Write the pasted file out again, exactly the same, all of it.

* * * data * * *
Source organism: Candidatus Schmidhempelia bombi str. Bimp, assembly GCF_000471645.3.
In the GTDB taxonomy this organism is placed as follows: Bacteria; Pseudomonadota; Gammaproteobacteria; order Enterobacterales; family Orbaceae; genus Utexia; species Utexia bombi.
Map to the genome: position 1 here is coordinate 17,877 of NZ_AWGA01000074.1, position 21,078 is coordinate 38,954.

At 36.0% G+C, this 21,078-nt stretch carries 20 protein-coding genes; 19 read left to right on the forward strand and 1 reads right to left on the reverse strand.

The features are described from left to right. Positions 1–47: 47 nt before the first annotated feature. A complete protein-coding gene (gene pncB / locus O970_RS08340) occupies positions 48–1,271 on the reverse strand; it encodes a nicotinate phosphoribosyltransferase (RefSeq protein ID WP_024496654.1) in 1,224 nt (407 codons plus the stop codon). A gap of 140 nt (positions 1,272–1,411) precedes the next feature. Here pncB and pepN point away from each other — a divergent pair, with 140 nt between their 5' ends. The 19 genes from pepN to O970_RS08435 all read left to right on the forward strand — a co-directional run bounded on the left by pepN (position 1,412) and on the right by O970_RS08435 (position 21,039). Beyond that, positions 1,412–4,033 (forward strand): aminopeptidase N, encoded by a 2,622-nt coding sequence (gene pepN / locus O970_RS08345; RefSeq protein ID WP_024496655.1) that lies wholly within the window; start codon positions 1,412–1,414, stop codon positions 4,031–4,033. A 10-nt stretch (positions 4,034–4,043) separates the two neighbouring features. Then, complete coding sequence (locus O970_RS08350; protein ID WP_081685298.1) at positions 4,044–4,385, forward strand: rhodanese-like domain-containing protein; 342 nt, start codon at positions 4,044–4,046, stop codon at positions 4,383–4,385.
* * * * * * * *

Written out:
Source organism: Candidatus Schmidhempelia bombi str. Bimp, assembly GCF_000471645.3.
In the GTDB taxonomy this organism is placed as follows: Bacteria; Pseudomonadota; Gammaproteobacteria; order Enterobacterales; family Orbaceae; genus Utexia; species Utexia bombi.
Map to the genome: position 1 here is coordinate 17,877 of NZ_AWGA01000074.1, position 21,078 is coordinate 38,954.

At 36.0% G+C, this 21,078-nt stretch carries 20 protein-coding genes; 19 read left to right on the forward strand and 1 reads right to left on the reverse strand.

The features are described from left to right. Positions 1–47: 47 nt before the first annotated feature. A complete protein-coding gene (gene pncB / locus O970_RS08340) occupies positions 48–1,271 on the reverse strand; it encodes a nicotinate phosphoribosyltransferase (RefSeq protein ID WP_024496654.1) in 1,224 nt (407 codons plus the stop codon). A gap of 140 nt (positions 1,272–1,411) precedes the next feature. Here pncB and pepN point away from each other — a divergent pair, with 140 nt between their 5' ends. The 19 genes from pepN to O970_RS08435 all read left to right on the forward strand — a co-directional run bounded on the left by pepN (position 1,412) and on the right by O970_RS08435 (position 21,039). Beyond that, positions 1,412–4,033 (forward strand): aminopeptidase N, encoded by a 2,622-nt coding sequence (gene pepN / locus O970_RS08345; RefSeq protein ID WP_024496655.1) that lies wholly within the window; start codon positions 1,412–1,414, stop codon positions 4,031–4,033. A 10-nt stretch (positions 4,034–4,043) separates the two neighbouring features. Then, complete coding sequence (locus O970_RS08350; protein ID WP_081685298.1) at positions 4,044–4,385, forward strand: rhodanese-like domain-containing protein; 342 nt, start codon at positions 4,044–4,046, stop codon at positions 4,383–4,385.